Evaluating the quality, safety, and functionality of commonly used smartphone apps for bipolar disorder mood and sleep self-management

Emma Morton, Jennifer Nicholas, Linda Yang, Laura Lapadat, Steven J. Barnes, Martin D. Provencher, Colin Depp, Michelle Chan, Rhea Kulur, Erin E. Michalak

Research output: Contribution to journalArticleResearchpeer-review

4 Citations (Scopus)

Abstract

Background: Individuals with bipolar disorder (BD) are increasingly turning to smartphone applications (apps) for health information and self-management support. While reviews have raised concerns regarding the effectiveness and safety of publicly available apps for BD, apps surveyed may not reflect what individuals with BD are using. The present study had two aims: first, to characterize the use of health apps to support mood and sleep amongst people with BD, and second, to evaluate the quality, safety and functionality of the most commonly used self-management apps. 

Methods: A web-based survey was conducted to explore which apps people with BD reported using to support self-management of mood and sleep. The characteristics of the most commonly nominated apps were described using a standardized framework, including their privacy policy, clinical foundations, and functionality.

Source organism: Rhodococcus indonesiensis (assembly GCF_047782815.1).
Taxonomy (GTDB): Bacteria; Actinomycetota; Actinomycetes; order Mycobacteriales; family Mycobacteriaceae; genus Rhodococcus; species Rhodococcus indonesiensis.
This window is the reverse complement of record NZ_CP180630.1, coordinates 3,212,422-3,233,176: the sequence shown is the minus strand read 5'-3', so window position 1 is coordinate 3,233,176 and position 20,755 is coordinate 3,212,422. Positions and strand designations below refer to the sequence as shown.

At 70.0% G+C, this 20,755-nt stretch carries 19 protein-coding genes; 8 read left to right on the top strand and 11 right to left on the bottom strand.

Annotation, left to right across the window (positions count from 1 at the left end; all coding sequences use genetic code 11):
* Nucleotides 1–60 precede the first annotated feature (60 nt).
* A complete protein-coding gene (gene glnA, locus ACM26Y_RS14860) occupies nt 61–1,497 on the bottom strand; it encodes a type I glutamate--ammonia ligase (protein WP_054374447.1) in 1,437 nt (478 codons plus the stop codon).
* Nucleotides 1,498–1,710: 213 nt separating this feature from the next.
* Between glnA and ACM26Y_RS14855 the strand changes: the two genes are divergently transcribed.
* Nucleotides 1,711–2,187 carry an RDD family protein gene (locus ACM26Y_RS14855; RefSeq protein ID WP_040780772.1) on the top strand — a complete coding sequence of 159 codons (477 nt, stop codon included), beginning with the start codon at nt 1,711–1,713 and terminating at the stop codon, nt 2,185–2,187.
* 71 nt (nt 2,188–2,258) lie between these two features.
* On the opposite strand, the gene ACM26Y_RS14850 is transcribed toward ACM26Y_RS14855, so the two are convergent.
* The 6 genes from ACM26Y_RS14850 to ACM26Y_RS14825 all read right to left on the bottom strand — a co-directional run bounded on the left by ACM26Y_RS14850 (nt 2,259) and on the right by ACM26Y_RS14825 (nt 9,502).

Results: Respondents (n = 919) were 77.9% female with a mean age of 36.9 years. 41.6% of participants (n = 382) reported using a self-management app to support mood or sleep. 110 unique apps were nominated in relation to mood, and 104 unique apps nominated in relation to sleep; however, most apps were only mentioned once. The nine most frequently nominated apps related to mood and sleep were subject to further evaluation. All reviewed apps offered a privacy policy, however user control over data was limited and the complexity of privacy policies was high. Only one app was developed for BD populations. Half of reviewed apps had published peer-reviewed evidence to support their claims of efficacy, but little research was specific to BD. 

Conclusion: Findings illustrate the potential of smartphone apps to increase the reach of psychosocial interventions amongst people with BD. Apps were largely created by commercial developers and designed for the general population, highlighting a gap in the development and dissemination of evidence-informed apps for BD. There may be risks in using generic health apps for BD self-management; clinicians should enquire about patients’ app use to foster conversations about their particular benefits and limitations.

Original languageEnglish
Article number10
Number of pages13
JournalInternational Journal of Bipolar Disorders
Volume10
Issue number1
DOIs
Publication statusPublished - 4 Apr 2022
Externally publishedYes

Keywords

  • Apps
  • Bipolar disorder
  • mHealth
  • Self-management
  • Self-monitoring

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